Are you curious about the book, but aren’t able to attend? The book is available in print from Amazon in the United States now. You can also find the book in Kindle in the United States and Canada, as well as other formats such as Google Play BooksNookKobo and iBooks.

Shawn Smallman, Portland State University

Video Reviews: Amazon Games

"Amazonian Macaw - Ara Ararauna In Front Of A Blue Sky" by xura at freedigitalphotos.net
“Amazonian Macaw – Ara Ararauna In Front Of A Blue Sky” by xura at freedigitalphotos.net

This fall quarter I taught a hybrid class on Modern Brazil, which had both a History and International Studies section. We spent three weeks during the course covering modern Amazonia, during which we discussed Indigenous issues in depth. One of the videos that we watched was Amazon Games, which was available through the streaming video service at the Portland State University library. The documentary described a modern sporting event in the Amazon River basin that brings together different nations throughout the region for an annual contest. The video (released in 2005) began by showing two different Indigenous nations (Enawanes and Matis) preparing to travel for the games, then followed them to the competition itself.

The selection process for the games was a fraught one, as was the decision to take part in the competition. Some Aboriginal peoples in one nation were concerned what would happen to their people if the plane taking the competitors to the games crashed with all of their best hunters. Obviously, another risk would be that the Indigenous participants might bring back disease. But the Aboriginal people themselves were excited to participate, and clearly discussed the risks of travel. My students thought that overall the games were positive for the athletes, who wanted to engage in the competition and meet other Indigenous peoples. They also hoped to make money by selling handicrafts. There was a great deal of good natured banter about who would go, and the scene in which the Indigenous peoples were seeking to make latex balls -a difficult process- was a funny one. …

Dangerous Spirits now available

Dangerous Spirits, forthcoming from Heritage House.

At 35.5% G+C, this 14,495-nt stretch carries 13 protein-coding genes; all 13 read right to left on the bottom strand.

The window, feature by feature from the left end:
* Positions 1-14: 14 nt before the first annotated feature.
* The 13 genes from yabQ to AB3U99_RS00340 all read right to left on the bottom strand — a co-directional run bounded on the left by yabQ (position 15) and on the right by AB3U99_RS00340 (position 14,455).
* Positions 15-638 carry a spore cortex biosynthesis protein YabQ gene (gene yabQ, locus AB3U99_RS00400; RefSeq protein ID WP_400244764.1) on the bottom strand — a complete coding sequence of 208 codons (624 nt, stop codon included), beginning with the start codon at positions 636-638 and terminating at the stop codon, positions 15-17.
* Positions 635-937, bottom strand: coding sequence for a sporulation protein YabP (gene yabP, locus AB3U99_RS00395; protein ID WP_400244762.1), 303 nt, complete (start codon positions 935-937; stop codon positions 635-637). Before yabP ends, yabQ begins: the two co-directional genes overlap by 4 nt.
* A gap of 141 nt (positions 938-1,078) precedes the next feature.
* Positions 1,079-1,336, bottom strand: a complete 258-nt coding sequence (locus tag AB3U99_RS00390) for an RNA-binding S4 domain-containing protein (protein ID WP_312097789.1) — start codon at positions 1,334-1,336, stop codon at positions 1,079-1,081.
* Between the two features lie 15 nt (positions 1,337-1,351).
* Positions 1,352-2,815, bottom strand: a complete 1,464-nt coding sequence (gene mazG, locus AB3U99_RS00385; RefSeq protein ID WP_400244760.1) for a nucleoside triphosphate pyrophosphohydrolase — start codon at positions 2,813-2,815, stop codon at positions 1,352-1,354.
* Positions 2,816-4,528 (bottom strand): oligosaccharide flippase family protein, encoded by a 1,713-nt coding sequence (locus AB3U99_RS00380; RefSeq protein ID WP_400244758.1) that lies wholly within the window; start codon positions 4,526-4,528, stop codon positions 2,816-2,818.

Dangerous Spirits, forthcoming from Heritage House.

I’m happy to announce that Dangerous Spirits is now available for sale in print in Canada. You can find it on Amazon.ca here. The American launch is set for April 2015, so if you are in the States (or Britain) you will have to wait a little longer for a print version. But the book is already available in Kindle in the United States and Canada, as well as other formats such as Google Play BooksNookKobo and iBooks. I spent eight years working on this book, which studies narratives told in Algonquian culture about an evil spirit, the windigo. The book traces these narratives through time, from the rich traditions of Algonquian peoples to its modern incarnation in novels, films, and boardgames. How is it that a being from northern Algonquian tradition can be found in movies set in California’s Sierra Nevada mountains, and board games created in Britain? I also look at how different outside groups understood the windigo through time, based on the records of Jesuits, explorers, fur traders, missionaries, and murder trials.

I want to thank Sara Loreno, who worked to create the maps for me (and thanks to David Banis who worked with her), Anne Lindsay who tracked down countless archival materials, Robert Brightman, who answered endless linguistic and cultural questions, and Heritage House, which did an outstanding job editing this book. Grace Dillon, a Professor of Indigenous Nations Studies at Portland State (and great colleague) wrote a preface that is both insightful and funny.  …